Kevin Stiner | May 05, 2022
When Life Hands You Lemons, Make Pound Cake
Alum combines family recipe and Brockport education to launch a sweet business.
Many believe in the mantra: “when life hands you lemons, make lemonade.” SUNY Brockport alum Brittany Jones ’16 chose to make lemon pound cake instead.
Jones was employed by Amazon until COVID put the world on pause in 2020. Like many, Jones became temporarily unemployed as she prioritized the health of herself and her grandparents. With her newfound free time, she began to explore selling her rendition of her grandmother’s signature dessert. Ultimately, she created a business plan and launched Mama J’s Southern Lemon Pound Cakes.
The cakes were originally sold during church fundraisers, but the delicacy gained in popularity through social media. Made in a Bundt pan, the cake packs a dense amount of flavor from real butter and a jilt of zing from lemon zest. Jones tweaked her grandmother’s original recipe by adding an extra lemon twist in the form of a sweet and tart icing that is now drizzled on top of the cake.
This attracted the attention of several Rochester media personalities on social media, including Norma Holland (former 13 WHAM News Anchor), Wendy Mills (Spectrum News), Alexis Arnold (Fox Rochester), Al Parisi (lawyer and radio personality), and Tracy Schuhmacher (Democrat & Chronicle).
“It was supernatural seeing the people in person that I saw on TV growing up in Mama J’s household,” said Jones. “I can’t even describe it. Everything that has happened…I’m just in awe.”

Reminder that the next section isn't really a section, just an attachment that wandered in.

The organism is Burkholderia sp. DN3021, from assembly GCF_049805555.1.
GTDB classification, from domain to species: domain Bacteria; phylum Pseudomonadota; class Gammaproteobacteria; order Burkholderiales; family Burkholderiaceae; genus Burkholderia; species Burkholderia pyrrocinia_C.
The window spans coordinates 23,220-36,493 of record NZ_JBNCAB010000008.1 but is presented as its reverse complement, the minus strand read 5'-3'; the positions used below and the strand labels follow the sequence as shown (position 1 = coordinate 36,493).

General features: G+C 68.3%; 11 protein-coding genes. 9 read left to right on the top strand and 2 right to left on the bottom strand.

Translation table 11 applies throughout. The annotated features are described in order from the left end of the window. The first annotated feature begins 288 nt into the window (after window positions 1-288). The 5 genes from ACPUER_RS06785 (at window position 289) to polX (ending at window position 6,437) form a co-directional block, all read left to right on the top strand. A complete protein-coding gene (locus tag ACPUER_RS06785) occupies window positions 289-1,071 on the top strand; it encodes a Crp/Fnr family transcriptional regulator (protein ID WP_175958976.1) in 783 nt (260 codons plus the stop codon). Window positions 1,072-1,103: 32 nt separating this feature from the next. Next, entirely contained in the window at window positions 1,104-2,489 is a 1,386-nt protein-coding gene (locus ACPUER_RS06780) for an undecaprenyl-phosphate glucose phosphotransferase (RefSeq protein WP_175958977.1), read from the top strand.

Mama J’s now operates out of the Commissary as part of Mercantile on Main in downtown Rochester. The cakes cost $35 and continue to assist her church’s efforts to help those in need, both locally and globally. Ten percent of the proceeds support hot weekly meals offered at her church, food ministry to Rwanda, and Stem of Faith Ministries International in Ghana.
“Faith is just so important to me because it has shaped me, even throughout my college years,” shared Jones. “Having my grandmother by my side and my grandfather throughout my college years, they really instilled in me good values and believing in God and having faith in God, not giving up, just being persistent in what we’re called to do. Without my grandparents I wouldn’t have finished college. They pushed me through, even when I felt like giving up.”
Jones used a combination of her grandparents’ faith, her business education, and things she learned from failure to propel her forward. Gaining confidence was one of the biggest takeaways from her favorite business course at Brockport.
“Going back to being a student in Dr. (Jack) Cook’s course, it taught me a lot,” said Jones of one of her professors in the Department of Business Administration. “It still teaches me a lot about PowerPoint, how to present a business plan, marketing, marketing a product, and just having confidence. His class really helped me along the way.”
She transferred to Brockport from MCC and was appreciative of the Education Opportunity Program (EOP), its director Gary Owens and her academic advisor Gary Johnson. Their support helped her cross the finish line to graduation.
“Have child-like faith. Don’t be set and stuck in your ways. Learn how to have faith in yourself, and your ideas, and you’ll go far.”
The School of Business and Management graduate offered advice to current students that resonated with her experiences:
“Believe in yourself, believe in your dreams. Don’t be hard on yourself when you fail. If you fail, just get back up and try again. Just keep trying and believe. Have child-like faith. Don’t be set and stuck in your ways. Learn how to have faith in yourself, and your ideas, and you’ll go far.”